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How journalists can avoid amplifying misinformation in their stories
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Feb. 27, 2017, 11:05 a.m.
Audience & Social

The Atlantic is 160 years old this year, which has gotten it thinking about ways it can tap its archives. On Monday it launched “The Atlantic Life Timeline,” a feature that lets readers see their lives in the context of events the magazine has covered. You enter your birthdate and receive a list of 10 to 13 “milestone events,” each corresponding to an Atlantic article and relating to a theme like “Before You Were Born” and “Teenage Years.”

You also get an image that you can share on social media. Here’s mine; I was born in 1984. (9/11, which took place when I was 17, was surely a more pivotal moment than the discovery of a planetoid when I was 18; the timeline does note, “At 17 years old, you were part of the generation most shaped by 9/11.”)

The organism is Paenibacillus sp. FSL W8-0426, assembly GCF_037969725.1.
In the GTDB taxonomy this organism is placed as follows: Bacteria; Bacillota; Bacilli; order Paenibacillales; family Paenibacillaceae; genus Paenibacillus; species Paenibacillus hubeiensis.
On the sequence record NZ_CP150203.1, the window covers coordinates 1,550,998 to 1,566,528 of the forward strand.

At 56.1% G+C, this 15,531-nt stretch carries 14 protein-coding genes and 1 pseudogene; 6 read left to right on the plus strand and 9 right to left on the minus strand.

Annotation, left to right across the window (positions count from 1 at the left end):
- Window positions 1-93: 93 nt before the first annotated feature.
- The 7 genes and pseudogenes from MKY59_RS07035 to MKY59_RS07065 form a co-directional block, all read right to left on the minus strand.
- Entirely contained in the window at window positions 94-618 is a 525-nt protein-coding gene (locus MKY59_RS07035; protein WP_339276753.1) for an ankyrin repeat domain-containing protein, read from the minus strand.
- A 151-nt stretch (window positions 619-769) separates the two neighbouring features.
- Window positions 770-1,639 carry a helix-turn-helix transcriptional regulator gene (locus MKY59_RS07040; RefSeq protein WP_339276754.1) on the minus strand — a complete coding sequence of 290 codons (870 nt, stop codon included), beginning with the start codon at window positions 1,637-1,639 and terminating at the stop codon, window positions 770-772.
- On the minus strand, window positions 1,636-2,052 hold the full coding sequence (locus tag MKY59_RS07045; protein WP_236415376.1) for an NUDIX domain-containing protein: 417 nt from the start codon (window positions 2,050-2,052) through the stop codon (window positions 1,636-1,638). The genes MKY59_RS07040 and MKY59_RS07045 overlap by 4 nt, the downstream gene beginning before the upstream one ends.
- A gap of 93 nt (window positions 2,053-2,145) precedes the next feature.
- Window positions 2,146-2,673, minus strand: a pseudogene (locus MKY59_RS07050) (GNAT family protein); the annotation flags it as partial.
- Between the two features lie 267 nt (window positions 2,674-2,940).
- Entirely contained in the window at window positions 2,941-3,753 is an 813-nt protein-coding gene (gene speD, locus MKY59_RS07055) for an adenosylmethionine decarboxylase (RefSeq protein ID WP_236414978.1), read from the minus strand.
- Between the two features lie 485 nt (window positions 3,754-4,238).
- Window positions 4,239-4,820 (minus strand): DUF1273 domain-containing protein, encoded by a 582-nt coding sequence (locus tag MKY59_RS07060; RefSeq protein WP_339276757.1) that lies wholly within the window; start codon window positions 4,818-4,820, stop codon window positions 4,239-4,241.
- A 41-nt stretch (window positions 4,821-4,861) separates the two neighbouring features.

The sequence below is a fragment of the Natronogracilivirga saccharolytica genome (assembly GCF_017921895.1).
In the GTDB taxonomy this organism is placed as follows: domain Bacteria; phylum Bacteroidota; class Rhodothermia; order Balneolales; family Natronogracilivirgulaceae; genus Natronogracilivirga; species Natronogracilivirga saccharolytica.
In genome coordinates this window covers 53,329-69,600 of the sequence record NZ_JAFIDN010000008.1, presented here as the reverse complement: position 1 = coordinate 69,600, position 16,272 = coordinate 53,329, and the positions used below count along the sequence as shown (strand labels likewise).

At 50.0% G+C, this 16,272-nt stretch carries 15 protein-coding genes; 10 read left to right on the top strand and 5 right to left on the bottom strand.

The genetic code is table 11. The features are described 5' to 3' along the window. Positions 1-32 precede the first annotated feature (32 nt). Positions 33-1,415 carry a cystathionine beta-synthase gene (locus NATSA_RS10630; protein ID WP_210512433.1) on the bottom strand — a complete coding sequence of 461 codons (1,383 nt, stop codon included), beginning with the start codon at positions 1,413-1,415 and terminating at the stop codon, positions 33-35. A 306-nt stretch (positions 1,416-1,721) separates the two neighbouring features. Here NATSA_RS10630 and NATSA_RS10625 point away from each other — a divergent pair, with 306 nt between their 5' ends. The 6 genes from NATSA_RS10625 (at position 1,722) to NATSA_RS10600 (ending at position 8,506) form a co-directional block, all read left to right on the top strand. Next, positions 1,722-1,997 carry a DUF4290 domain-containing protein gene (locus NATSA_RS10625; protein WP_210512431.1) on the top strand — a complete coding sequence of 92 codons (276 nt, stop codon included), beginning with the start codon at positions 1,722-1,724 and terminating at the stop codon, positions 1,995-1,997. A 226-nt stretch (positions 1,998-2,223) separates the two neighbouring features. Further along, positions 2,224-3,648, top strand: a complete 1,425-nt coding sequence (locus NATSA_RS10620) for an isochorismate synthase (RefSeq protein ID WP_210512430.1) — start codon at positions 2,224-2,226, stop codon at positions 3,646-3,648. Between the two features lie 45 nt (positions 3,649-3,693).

(For a story playing around with some of the same age-driven ideas, look at Vox’s teen-health interactive from last year.)

The project, which took several months, involved staff digging through the Atlantic archives to find key defining milestones and factoids. The team used Mechanical Turk for some fact-checking. The timeline includes Atlantic articles dating back to 1900 for now, and will expand in the future.

“I’m hoping this spurs further exploration,” said Matt Thompson, the deputy editor of TheAtlantic.com, who led the editorial side on the project. “I’m hoping folks find stories they never knew existed.”

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